For 2015, it’s all about striking while the iron is hot

In our annual “Future Outlook” commentary last year, we borrowed a line from Led Zeppelin: “Good times, bad times, you know we had our share.” The slightly modified lyric described the ambivalence of the hotel industry: still undecided on which way to go. That was then, this is now.

And this year, to illustrate the industry, we are pulling from another British band, The Rolling Stones, which came out with this lyric in 1981: “If you start me up I’ll never stop.”

Well, for the hotel industry, the engine is purring now, and 2015 is shaping up to be gangbusters—if all goes as planned. Even analysts—most conservative by nature—have taken to revising their initial 2015 predictions up, in light of 2014’s strong close. “Lodging demand really picked up in the third quarter of [2014] and continues to grow in the fourth quarter, a trend that seems highly likely to continue into 2015,” said PwC managing director Warren Marr, during IHMRS in New York. “And there’s still room for demand growth in 2015. We see the industry having the strongest pricing power it has had since probably 2007.”

PwC is revising its 2015 RevPAR growth forecast to 7.4 percent. STR is equally bullish, pushing its RevPAR forecast up in light of strong growth particularly in the top 25 MSAs. Which is maybe why the transactions market has been so frothy of late—and should continue to be in 2015. With new supply growth still stunted, acquisitions continue to be the choicest mode for expansion. “The last year where we saw an oversupply was 2009. Supply growth reached 3.3 percent. This year, we’re still 40 percent below that rate,” Jamie Lane, PKF senior economist, said earlier this year.

Transactions in the U.S. and globally continue to rise, and favorable conditions could accelerate hotel lending in 2015—though new-build financing is slimmer. “Debt has gotten better in terms of availability, Michael Cahill, founder and CEO of HREC, told Hotel Management earlier this year. “One of the reasons why hotel transaction volume may increase 30 to 40 percent in 2014 is the abundance of capital,” he said.

JLL predicted that global hotel transactions would increase to $50 billion in 2014, marking a five-year high. Of course, the eye-catcher in 2014 was the sale of the Waldorf Astoria in New York for a record-breaking $1.95 billion to China’s Anbang Insurance Group. Expect more from China in 2015, and more from its insurance companies, which could seek more large-scale acquisitions now that the Chinese government has become less intransigent in regard to how those companies’ balance sheets are structured.

And as Michael Yu, VP of investments at Marcus & Millichap, told Hotel Management, “The increased interest in the hotel sector and limited quality assets for sale is pushing buyers into secondary markets and driving price increases. For those types of assets, the top buyers are private equity or larger players. You’re also seeing crossover, first-time hotel buyers that are paying a higher price.”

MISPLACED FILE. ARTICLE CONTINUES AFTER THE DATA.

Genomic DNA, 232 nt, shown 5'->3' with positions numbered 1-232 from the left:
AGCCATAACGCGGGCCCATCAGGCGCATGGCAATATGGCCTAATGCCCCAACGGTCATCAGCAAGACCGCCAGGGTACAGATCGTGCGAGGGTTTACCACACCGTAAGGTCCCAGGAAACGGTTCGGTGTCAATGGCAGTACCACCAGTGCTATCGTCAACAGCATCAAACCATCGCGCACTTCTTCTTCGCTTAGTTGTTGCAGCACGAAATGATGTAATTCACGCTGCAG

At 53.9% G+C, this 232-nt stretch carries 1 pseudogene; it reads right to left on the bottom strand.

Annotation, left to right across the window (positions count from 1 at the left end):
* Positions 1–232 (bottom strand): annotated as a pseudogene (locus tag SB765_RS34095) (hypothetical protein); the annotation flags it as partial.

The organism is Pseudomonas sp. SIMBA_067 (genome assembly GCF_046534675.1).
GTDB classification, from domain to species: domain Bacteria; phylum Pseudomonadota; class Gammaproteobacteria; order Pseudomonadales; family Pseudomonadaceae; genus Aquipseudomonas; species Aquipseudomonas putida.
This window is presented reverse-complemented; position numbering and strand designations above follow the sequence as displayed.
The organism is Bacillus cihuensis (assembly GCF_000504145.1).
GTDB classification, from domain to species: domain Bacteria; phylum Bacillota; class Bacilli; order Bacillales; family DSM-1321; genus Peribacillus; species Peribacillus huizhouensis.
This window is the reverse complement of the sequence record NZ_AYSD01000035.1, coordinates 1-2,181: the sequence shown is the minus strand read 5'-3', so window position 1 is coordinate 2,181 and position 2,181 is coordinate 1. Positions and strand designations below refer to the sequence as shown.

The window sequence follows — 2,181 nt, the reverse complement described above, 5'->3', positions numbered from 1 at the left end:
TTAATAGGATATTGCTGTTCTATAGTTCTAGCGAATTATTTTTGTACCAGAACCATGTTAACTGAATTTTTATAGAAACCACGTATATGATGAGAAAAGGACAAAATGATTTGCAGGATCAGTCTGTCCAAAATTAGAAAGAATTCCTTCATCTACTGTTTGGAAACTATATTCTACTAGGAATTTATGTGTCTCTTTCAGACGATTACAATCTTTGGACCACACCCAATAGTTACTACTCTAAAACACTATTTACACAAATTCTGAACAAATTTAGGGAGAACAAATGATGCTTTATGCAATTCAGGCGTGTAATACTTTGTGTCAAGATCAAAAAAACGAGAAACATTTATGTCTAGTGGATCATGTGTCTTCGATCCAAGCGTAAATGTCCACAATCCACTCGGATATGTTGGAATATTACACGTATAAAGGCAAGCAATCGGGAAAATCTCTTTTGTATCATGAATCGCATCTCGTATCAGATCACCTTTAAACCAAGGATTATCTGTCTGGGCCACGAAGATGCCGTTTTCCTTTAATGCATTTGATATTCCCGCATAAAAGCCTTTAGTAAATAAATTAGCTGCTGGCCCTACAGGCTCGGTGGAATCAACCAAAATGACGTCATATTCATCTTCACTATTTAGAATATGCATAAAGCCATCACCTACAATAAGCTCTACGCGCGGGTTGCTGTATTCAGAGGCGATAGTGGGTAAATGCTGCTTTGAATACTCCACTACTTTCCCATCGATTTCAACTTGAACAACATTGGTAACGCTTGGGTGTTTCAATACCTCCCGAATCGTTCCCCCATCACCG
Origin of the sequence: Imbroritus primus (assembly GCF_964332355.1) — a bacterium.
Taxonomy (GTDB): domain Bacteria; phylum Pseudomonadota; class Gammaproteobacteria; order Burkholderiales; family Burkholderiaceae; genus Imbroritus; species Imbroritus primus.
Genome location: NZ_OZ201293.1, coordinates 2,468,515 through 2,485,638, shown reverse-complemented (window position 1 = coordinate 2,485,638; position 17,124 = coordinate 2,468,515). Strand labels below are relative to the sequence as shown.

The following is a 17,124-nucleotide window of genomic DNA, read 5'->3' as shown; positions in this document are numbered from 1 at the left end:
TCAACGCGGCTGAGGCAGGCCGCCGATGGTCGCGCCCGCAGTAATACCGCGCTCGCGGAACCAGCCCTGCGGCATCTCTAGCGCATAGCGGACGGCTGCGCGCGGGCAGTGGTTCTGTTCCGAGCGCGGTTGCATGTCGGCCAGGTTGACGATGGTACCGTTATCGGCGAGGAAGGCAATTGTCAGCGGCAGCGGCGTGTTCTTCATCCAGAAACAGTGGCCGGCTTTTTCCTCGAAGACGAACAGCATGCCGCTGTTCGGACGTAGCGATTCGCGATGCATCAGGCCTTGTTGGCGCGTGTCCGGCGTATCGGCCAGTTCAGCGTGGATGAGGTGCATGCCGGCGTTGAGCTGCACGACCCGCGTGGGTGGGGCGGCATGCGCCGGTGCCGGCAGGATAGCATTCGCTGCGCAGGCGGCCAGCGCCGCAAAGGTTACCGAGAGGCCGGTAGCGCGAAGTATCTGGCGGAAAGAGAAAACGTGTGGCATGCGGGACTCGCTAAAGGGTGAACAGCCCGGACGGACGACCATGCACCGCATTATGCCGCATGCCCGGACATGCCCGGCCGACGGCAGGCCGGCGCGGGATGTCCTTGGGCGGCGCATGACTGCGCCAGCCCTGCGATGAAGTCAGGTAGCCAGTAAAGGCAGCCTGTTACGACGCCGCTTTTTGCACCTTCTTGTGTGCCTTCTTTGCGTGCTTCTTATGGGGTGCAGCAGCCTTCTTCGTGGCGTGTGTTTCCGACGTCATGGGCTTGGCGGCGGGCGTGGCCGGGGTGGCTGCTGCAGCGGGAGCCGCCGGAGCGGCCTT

And there are few better times to operate a hotel than right now. There’s record demand from customers, and also record demand from buyers. “There’s a tremendous amount of demand for the institutional-grade product and there’s not a lot of that type on the market right now,” Lee Hunter, COO of Hunter Hotel Advisors, told Hotel Management. “We’re telling our clients right now, if they own, they should consider catering to that demand.”

And the response has been, “I know I should sell, I know now is the time, but I can’t bring myself to do it. I know how much money I’m making and I don’t want to lose making that money,” Hunter added. He’s right. Room revenue as of June year to date was $64 billion, an increase of 8.4 percent compared to the same period for the prior year, according to STR.

There’s more good news from STR. In an October report, it showed that occupancy in the U.S. increased 3.8 percent to 70.3 percent for Q3 2014. The report also showed that average daily rate rose 5.2 percent to $117.91, while revenue per available room was up 9.2 percent to $82.93. Demand also increased 4.8 percent during the third quarter.

Want to get more granular? Consider San Francisco. As of this summer, the city’s hotel room prices were up almost 40 percent in the past five years. Average rates in the city have reached $200 per night, up from $123 five years ago, with four years of double-digit growth in cost per room contributing to this.

At the brand level, things are also good. Take Hyatt, which had a heady Q4, leading its CEO, Mark Hoplamazian, to say, “Looking ahead, we expect healthy occupancy levels in the U.S. to support increasing strength in room prices.” Exactly why 2015 should be the year to strike—particularly as the shadow of home-sharing sites like Airbnb grows. Noted PKF’s Lane, “Cities with high hotel occupancies tend to see the greatest growth in Airbnb, so it seems it’s where the excess demand is going.”

And if you don’t play your cards right, it’s also where the coveted millennial set could migrate to. And if millennials aren’t already on your radar, best to rethink that for 2015. MMGY Global Vice Chairman Peter Yesawich continues to note the increasing influence of the millennial generation. “Not only are there more millennials than baby boomers in the U.S. today, but research indicates that millennials intend to take more trips requiring a hotel stay than any of the other demographic groups,” he said.

It all points to an exciting 2015. So here’s to starting it up and hoping it never stops. And, just maybe, you’ll get some well-deserved “Satisfaction!”

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